One of the oldest communities in Albuquerque, Barelas was successively a colonial settlement in the seventeenth century, an agricultural village in the eighteenth century, a working-class neighborhood transformed by the railroad in the nineteenth century, and a thriving commercial strip associated with the automobile in the twentieth century. More recently recognized as a center of Hispanic culture, Barelas’s identity has gone through multiple phases and is as complex as the economic changes that have shaped its history.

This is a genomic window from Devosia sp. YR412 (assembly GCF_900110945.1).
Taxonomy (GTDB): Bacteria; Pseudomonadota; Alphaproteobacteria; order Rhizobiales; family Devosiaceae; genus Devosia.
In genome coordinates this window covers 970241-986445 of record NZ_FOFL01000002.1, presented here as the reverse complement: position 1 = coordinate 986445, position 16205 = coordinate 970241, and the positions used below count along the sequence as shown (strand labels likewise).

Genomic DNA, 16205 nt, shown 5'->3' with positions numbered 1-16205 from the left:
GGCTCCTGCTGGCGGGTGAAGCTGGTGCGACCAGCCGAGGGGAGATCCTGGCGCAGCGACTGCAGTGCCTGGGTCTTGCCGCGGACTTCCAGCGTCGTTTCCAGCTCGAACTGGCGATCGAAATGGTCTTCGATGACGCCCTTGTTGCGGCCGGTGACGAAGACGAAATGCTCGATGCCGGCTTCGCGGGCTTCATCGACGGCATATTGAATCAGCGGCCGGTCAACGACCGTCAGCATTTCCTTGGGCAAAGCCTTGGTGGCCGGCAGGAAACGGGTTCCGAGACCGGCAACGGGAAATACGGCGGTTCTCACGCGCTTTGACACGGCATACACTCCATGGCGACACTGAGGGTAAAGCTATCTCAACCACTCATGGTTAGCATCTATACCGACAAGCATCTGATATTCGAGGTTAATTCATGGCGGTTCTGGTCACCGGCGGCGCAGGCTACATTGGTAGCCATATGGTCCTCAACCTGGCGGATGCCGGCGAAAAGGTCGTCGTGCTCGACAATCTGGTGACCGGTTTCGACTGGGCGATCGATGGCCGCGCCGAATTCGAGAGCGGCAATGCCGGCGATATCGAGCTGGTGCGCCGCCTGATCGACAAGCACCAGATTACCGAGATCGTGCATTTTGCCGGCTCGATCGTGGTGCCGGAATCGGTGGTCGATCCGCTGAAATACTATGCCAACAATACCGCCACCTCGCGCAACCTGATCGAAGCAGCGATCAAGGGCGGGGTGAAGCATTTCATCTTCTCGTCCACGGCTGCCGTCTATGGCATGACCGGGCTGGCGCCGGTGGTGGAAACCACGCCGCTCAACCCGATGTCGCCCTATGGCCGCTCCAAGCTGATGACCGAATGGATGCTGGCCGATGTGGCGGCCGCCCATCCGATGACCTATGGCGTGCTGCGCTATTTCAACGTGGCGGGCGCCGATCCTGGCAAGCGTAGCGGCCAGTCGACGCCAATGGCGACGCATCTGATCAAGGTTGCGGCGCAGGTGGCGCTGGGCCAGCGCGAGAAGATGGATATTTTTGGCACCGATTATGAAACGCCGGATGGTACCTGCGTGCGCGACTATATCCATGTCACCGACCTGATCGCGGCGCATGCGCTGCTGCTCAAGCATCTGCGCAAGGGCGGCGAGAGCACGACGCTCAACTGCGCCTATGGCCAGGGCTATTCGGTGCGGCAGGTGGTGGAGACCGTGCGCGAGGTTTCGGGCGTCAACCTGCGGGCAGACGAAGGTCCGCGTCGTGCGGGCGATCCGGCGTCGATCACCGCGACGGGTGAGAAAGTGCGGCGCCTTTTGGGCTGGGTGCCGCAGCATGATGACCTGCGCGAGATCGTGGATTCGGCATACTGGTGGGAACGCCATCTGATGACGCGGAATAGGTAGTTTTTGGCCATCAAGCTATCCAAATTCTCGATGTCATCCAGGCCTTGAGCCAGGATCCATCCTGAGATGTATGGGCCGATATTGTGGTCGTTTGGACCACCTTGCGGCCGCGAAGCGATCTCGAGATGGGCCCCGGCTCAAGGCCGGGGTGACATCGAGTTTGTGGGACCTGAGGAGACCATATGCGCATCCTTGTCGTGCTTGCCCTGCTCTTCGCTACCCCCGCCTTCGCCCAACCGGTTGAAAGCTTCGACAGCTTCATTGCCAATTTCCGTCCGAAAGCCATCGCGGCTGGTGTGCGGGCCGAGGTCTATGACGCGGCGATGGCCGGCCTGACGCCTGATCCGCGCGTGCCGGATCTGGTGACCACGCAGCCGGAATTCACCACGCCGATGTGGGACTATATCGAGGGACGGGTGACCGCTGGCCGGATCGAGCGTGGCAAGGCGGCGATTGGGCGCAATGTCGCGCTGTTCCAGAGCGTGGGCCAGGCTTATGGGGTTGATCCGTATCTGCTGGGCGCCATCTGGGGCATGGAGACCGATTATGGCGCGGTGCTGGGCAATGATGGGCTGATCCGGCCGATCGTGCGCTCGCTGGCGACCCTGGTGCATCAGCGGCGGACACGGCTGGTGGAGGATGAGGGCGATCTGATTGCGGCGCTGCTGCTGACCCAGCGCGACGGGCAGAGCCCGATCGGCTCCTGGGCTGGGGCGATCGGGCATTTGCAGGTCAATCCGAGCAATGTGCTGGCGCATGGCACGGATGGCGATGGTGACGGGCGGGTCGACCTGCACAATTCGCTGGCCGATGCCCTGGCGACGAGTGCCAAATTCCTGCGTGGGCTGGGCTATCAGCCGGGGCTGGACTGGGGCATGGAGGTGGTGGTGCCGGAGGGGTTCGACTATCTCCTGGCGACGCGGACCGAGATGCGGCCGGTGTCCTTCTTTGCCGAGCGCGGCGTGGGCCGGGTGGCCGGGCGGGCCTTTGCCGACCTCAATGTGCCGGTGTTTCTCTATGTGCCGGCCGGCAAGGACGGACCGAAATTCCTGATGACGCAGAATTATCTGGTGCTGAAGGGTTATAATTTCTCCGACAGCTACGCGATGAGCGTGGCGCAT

Present Barelas is a triangular neighborhood bound by the former Atchison, Topeka and Santa Fe (AT&SF) locomotive shops to the east, Coal Avenue to the north, and the Rio Grande to the west. It is located within a wooded floodplain known as the bosque grande, or great wood, that stretches some forty miles along the Rio Grande. The area known as El Estero de Mejía (the estuary of Mejía) was first settled in 1662 by Pedro Varela, who built an estancia or ranch there and for whom the community was later named. After the Pueblo Revolt of 1680–1692 forced the Spaniards out of New Mexico, Barelas was abandoned until 1707, when Antonio Barela returned and successfully petitioned for ownership of the lands that had belonged to his family before 1680.